Speaking of presumption of innocence until proven guilt, don’t you think it’s a bit ironic that you have already assumed China’s guilt in advance, that it will not give these men a fair trial before the event takes place?

October 10, 2008 @ 5:57 am | Comment

Obviously by “you are not perfect either” I am referring to U.S. legal system.

October 10, 2008 @ 6:03 am | Comment

Ah. My apologies, Bob. That’s a very good point.

Basically what you have here is an asylum case – the mens’ lawyers claim that they will not be given a fair trial in China based on past precedent (what’s happened to other Uighurs in similar circumstances) – combined with something else – the unconstitutional and unlawful circumstances in which these men were confined by the US government.

As an American, this is such a central issue to me because IMO, the Bush Administration has undermined the very foundations of American government and in many ways, American society by its flagrant disregard of the Constitution, the rule of law and the separation of powers. I have to give this priority over Chinese concerns in the case because it goes to the heart of what has gone wrong in America the last eight years. The US government is morally obligated, in my opinion, to compensate these men for the injustice, against our own laws, committed against them.

Again (again), I am not trying to minimize Chinese concerns here. There are no good answers. But this never should have happened in the first place.

October 10, 2008 @ 6:07 am | Comment

Despite the problems in the Chinese legal system, building a strong case against these men in China is not difficult. I see no reason why they cannot receive a fair trial. Consider the facts: They are members of East Turkestan Islamic Movement, an terrorist organization according to the US government; they took up arm against China; they received weapons training in campus affiliated with Al Qaeda. China can certainly charge them for treason based on their violent secessionist activities.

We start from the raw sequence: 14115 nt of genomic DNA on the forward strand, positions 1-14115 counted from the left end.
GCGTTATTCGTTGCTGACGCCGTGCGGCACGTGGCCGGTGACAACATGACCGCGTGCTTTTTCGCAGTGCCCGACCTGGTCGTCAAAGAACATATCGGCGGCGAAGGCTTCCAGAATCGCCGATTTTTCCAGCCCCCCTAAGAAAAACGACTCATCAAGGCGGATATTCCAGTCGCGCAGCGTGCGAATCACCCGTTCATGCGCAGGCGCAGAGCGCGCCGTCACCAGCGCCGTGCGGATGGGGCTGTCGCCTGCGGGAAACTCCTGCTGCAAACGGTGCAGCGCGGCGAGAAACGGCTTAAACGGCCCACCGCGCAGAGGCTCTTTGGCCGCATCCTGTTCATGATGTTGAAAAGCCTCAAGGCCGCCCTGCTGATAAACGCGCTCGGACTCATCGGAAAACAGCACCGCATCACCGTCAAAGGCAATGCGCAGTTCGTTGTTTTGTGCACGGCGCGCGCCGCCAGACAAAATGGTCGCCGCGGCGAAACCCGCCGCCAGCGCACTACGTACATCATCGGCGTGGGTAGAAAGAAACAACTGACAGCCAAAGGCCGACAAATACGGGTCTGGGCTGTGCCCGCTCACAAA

As the current economic crisis deepens, sooner or later some Western countries will go to China asking for money. Iceland just got money from Russia. Of course we are talking about a higher profile country,like Spain. When that happens, China should demand repatriation rights. People like the Dalai Lama, Chen Shui-bian, Lee Teng-Hui, and Lai Changxing should be high on the repatriation list. And also these small potatoes in Guantanamo.

October 10, 2008 @ 6:16 am | Comment

Justice for money, eh? That’s nice.

Oookay, I’m outta here. Time for my walk, return some library books, buy groceries and enjoy the lovely weather by the beach.

October 10, 2008 @ 6:28 am | Comment

These men should be returned to Afghanistan, period.

Serve the people

I think Chen and Lee are in China now, no?

October 10, 2008 @ 8:50 am | Comment

You don’t think that if the United States committed an injustice against these men that the United States owes them something?

This is an honest question, not snark.

When innocent men and women have been wrongly convicted in our legal system, they are frequently compensated by responsible parties (or they sue and get their compensation that way). Aside from the constitutional issues involved, to me, if you screw up and injure somebody, you owe them something. Particularly when the injury is compounded by the government refusing to own up to its mistake.

October 10, 2008 @ 9:55 am | Comment

Not being cynical here, but don’t you think the US should compensate those civilians killed in the Iraq War first?